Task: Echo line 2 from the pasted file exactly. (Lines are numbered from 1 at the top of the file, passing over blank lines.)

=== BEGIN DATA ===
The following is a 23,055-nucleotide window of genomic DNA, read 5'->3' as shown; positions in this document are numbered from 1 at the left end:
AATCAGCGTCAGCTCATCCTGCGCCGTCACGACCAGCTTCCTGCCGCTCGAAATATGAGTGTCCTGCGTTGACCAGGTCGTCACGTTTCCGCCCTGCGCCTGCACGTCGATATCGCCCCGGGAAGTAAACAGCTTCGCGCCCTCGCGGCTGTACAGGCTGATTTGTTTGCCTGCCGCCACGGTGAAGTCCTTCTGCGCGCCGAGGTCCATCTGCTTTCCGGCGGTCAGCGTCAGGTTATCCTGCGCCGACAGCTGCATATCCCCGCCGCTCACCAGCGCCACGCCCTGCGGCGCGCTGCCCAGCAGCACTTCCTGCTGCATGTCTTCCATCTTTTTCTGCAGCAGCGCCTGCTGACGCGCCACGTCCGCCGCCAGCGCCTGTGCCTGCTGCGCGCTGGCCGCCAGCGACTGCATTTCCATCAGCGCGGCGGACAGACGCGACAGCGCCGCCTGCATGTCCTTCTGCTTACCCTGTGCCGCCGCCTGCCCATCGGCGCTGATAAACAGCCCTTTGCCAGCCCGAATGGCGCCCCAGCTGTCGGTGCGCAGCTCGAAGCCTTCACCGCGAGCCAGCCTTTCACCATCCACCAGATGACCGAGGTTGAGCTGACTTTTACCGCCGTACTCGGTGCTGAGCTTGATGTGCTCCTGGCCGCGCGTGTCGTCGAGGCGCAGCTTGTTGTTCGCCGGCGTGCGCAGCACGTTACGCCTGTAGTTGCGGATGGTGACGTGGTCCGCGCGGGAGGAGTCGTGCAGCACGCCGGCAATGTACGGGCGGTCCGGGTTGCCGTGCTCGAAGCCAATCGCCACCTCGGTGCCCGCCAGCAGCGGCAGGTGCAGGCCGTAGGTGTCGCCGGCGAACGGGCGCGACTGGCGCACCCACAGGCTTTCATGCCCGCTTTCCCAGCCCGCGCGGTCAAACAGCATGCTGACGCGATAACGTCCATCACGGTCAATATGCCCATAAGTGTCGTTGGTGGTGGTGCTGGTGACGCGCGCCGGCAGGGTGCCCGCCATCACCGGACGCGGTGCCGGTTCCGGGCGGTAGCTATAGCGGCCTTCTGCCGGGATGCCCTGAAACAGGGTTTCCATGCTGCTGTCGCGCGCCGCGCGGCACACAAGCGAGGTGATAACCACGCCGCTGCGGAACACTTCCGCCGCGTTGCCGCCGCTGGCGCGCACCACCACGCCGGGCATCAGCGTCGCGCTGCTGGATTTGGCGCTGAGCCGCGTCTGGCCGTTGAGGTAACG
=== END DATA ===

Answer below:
AATCAGCGTCAGCTCATCCTGCGCCGTCACGACCAGCTTCCTGCCGCTCGAAATATGAGTGTCCTGCGTTGACCAGGTCGTCACGTTTCCGCCCTGCGCCTGCACGTCGATATCGCCCCGGGAAGTAAACAGCTTCGCGCCCTCGCGGCTGTACAGGCTGATTTGTTTGCCTGCCGCCACGGTGAAGTCCTTCTGCGCGCCGAGGTCCATCTGCTTTCCGGCGGTCAGCGTCAGGTTATCCTGCGCCGACAGCTGCATATCCCCGCCGCTCACCAGCGCCACGCCCTGCGGCGCGCTGCCCAGCAGCACTTCCTGCTGCATGTCTTCCATCTTTTTCTGCAGCAGCGCCTGCTGACGCGCCACGTCCGCCGCCAGCGCCTGTGCCTGCTGCGCGCTGGCCGCCAGCGACTGCATTTCCATCAGCGCGGCGGACAGACGCGACAGCGCCGCCTGCATGTCCTTCTGCTTACCCTGTGCCGCCGCCTGCCCATCGGCGCTGATAAACAGCCCTTTGCCAGCCCGAATGGCGCCCCAGCTGTCGGTGCGCAGCTCGAAGCCTTCACCGCGAGCCAGCCTTTCACCATCCACCAGATGACCGAGGTTGAGCTGACTTTTACCGCCGTACTCGGTGCTGAGCTTGATGTGCTCCTGGCCGCGCGTGTCGTCGAGGCGCAGCTTGTTGTTCGCCGGCGTGCGCAGCACGTTACGCCTGTAGTTGCGGATGGTGACGTGGTCCGCGCGGGAGGAGTCGTGCAGCACGCCGGCAATGTACGGGCGGTCCGGGTTGCCGTGCTCGAAGCCAATCGCCACCTCGGTGCCCGCCAGCAGCGGCAGGTGCAGGCCGTAGGTGTCGCCGGCGAACGGGCGCGACTGGCGCACCCACAGGCTTTCATGCCCGCTTTCCCAGCCCGCGCGGTCAAACAGCATGCTGACGCGATAACGTCCATCACGGTCAATATGCCCATAAGTGTCGTTGGTGGTGGTGCTGGTGACGCGCGCCGGCAGGGTGCCCGCCATCACCGGACGCGGTGCCGGTTCCGGGCGGTAGCTATAGCGGCCTTCTGCCGGGATGCCCTGAAACAGGGTTTCCATGCTGCTGTCGCGCGCCGCGCGGCACACAAGCGAGGTGATAACCACGCCGCTGCGGAACACTTCCGCCGCGTTGCCGCCGCTGGCGCGCACCACCACGCCGGGCATCAGCGTCGCGCTGCTGGATTTGGCGCTGAGCCGCGTCTGGCCGTTGAGGTAACG